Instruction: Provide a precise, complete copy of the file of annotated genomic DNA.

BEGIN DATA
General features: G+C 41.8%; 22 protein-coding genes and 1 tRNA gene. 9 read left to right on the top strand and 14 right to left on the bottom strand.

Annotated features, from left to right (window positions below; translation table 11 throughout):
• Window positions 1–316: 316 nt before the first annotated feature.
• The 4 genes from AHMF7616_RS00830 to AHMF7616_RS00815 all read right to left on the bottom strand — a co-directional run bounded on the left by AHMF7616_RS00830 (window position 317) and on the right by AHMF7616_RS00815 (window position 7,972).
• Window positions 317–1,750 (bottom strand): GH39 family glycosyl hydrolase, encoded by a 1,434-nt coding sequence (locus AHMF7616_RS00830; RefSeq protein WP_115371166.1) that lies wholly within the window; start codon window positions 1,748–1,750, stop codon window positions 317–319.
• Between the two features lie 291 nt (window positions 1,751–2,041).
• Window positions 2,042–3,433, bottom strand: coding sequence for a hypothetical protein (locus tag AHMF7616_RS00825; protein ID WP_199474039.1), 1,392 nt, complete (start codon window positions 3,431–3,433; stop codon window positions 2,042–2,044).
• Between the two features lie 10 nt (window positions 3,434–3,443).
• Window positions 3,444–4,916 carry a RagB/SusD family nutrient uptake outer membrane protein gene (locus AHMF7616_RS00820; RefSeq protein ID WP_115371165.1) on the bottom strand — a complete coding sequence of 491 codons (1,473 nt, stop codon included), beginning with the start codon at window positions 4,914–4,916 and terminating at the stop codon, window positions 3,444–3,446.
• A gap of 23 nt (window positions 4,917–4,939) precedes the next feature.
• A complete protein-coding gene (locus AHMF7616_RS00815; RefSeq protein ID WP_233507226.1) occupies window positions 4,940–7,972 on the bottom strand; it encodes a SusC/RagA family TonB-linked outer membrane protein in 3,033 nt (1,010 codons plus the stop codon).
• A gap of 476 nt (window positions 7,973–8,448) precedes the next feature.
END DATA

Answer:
General features: G+C 41.8%; 22 protein-coding genes and 1 tRNA gene. 9 read left to right on the top strand and 14 right to left on the bottom strand.

Annotated features, from left to right (window positions below; translation table 11 throughout):
• Window positions 1–316: 316 nt before the first annotated feature.
• The 4 genes from AHMF7616_RS00830 to AHMF7616_RS00815 all read right to left on the bottom strand — a co-directional run bounded on the left by AHMF7616_RS00830 (window position 317) and on the right by AHMF7616_RS00815 (window position 7,972).
• Window positions 317–1,750 (bottom strand): GH39 family glycosyl hydrolase, encoded by a 1,434-nt coding sequence (locus AHMF7616_RS00830; RefSeq protein WP_115371166.1) that lies wholly within the window; start codon window positions 1,748–1,750, stop codon window positions 317–319.
• Between the two features lie 291 nt (window positions 1,751–2,041).
• Window positions 2,042–3,433, bottom strand: coding sequence for a hypothetical protein (locus tag AHMF7616_RS00825; protein ID WP_199474039.1), 1,392 nt, complete (start codon window positions 3,431–3,433; stop codon window positions 2,042–2,044).
• Between the two features lie 10 nt (window positions 3,434–3,443).
• Window positions 3,444–4,916 carry a RagB/SusD family nutrient uptake outer membrane protein gene (locus AHMF7616_RS00820; RefSeq protein ID WP_115371165.1) on the bottom strand — a complete coding sequence of 491 codons (1,473 nt, stop codon included), beginning with the start codon at window positions 4,914–4,916 and terminating at the stop codon, window positions 3,444–3,446.
• A gap of 23 nt (window positions 4,917–4,939) precedes the next feature.
• A complete protein-coding gene (locus AHMF7616_RS00815; RefSeq protein ID WP_233507226.1) occupies window positions 4,940–7,972 on the bottom strand; it encodes a SusC/RagA family TonB-linked outer membrane protein in 3,033 nt (1,010 codons plus the stop codon).
• A gap of 476 nt (window positions 7,973–8,448) precedes the next feature.